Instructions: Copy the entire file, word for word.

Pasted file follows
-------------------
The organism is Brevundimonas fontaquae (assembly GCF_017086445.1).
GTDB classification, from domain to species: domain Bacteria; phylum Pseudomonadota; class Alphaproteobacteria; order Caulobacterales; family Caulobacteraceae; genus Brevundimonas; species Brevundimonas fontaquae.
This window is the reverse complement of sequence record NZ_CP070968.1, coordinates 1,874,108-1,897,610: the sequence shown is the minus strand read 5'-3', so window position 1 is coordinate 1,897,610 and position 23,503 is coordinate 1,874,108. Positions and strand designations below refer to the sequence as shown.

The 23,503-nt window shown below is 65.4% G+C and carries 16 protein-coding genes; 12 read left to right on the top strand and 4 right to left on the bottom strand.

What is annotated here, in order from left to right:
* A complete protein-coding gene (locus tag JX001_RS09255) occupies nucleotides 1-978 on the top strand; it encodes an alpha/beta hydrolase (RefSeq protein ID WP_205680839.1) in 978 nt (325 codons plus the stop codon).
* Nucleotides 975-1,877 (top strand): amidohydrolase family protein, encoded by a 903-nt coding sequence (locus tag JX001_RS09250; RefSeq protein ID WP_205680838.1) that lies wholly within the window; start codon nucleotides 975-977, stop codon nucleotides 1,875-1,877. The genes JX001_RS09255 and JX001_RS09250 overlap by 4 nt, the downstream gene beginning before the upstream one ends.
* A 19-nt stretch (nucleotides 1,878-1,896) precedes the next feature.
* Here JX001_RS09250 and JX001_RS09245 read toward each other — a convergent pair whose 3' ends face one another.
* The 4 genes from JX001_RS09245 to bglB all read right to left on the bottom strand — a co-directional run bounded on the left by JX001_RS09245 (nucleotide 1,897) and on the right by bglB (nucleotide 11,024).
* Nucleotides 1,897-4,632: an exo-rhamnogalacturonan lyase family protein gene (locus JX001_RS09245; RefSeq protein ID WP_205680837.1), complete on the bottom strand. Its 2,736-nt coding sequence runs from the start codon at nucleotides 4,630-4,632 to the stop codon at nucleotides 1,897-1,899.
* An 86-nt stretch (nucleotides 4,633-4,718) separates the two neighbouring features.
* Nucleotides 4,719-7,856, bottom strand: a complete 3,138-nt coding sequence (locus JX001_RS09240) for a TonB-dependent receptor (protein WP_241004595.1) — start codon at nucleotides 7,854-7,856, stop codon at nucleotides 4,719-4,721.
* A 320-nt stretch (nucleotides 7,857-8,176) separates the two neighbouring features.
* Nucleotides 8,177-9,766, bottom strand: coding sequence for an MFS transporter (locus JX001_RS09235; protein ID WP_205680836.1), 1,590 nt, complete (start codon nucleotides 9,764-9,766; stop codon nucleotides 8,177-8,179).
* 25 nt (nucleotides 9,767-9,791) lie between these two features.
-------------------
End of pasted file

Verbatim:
The organism is Brevundimonas fontaquae (assembly GCF_017086445.1).
GTDB classification, from domain to species: domain Bacteria; phylum Pseudomonadota; class Alphaproteobacteria; order Caulobacterales; family Caulobacteraceae; genus Brevundimonas; species Brevundimonas fontaquae.
This window is the reverse complement of sequence record NZ_CP070968.1, coordinates 1,874,108-1,897,610: the sequence shown is the minus strand read 5'-3', so window position 1 is coordinate 1,897,610 and position 23,503 is coordinate 1,874,108. Positions and strand designations below refer to the sequence as shown.

The 23,503-nt window shown below is 65.4% G+C and carries 16 protein-coding genes; 12 read left to right on the top strand and 4 right to left on the bottom strand.

What is annotated here, in order from left to right:
* A complete protein-coding gene (locus tag JX001_RS09255) occupies nucleotides 1-978 on the top strand; it encodes an alpha/beta hydrolase (RefSeq protein ID WP_205680839.1) in 978 nt (325 codons plus the stop codon).
* Nucleotides 975-1,877 (top strand): amidohydrolase family protein, encoded by a 903-nt coding sequence (locus tag JX001_RS09250; RefSeq protein ID WP_205680838.1) that lies wholly within the window; start codon nucleotides 975-977, stop codon nucleotides 1,875-1,877. The genes JX001_RS09255 and JX001_RS09250 overlap by 4 nt, the downstream gene beginning before the upstream one ends.
* A 19-nt stretch (nucleotides 1,878-1,896) precedes the next feature.
* Here JX001_RS09250 and JX001_RS09245 read toward each other — a convergent pair whose 3' ends face one another.
* The 4 genes from JX001_RS09245 to bglB all read right to left on the bottom strand — a co-directional run bounded on the left by JX001_RS09245 (nucleotide 1,897) and on the right by bglB (nucleotide 11,024).
* Nucleotides 1,897-4,632: an exo-rhamnogalacturonan lyase family protein gene (locus JX001_RS09245; RefSeq protein ID WP_205680837.1), complete on the bottom strand. Its 2,736-nt coding sequence runs from the start codon at nucleotides 4,630-4,632 to the stop codon at nucleotides 1,897-1,899.
* An 86-nt stretch (nucleotides 4,633-4,718) separates the two neighbouring features.
* Nucleotides 4,719-7,856, bottom strand: a complete 3,138-nt coding sequence (locus JX001_RS09240) for a TonB-dependent receptor (protein WP_241004595.1) — start codon at nucleotides 7,854-7,856, stop codon at nucleotides 4,719-4,721.
* A 320-nt stretch (nucleotides 7,857-8,176) separates the two neighbouring features.
* Nucleotides 8,177-9,766, bottom strand: coding sequence for an MFS transporter (locus JX001_RS09235; protein ID WP_205680836.1), 1,590 nt, complete (start codon nucleotides 9,764-9,766; stop codon nucleotides 8,177-8,179).
* 25 nt (nucleotides 9,767-9,791) lie between these two features.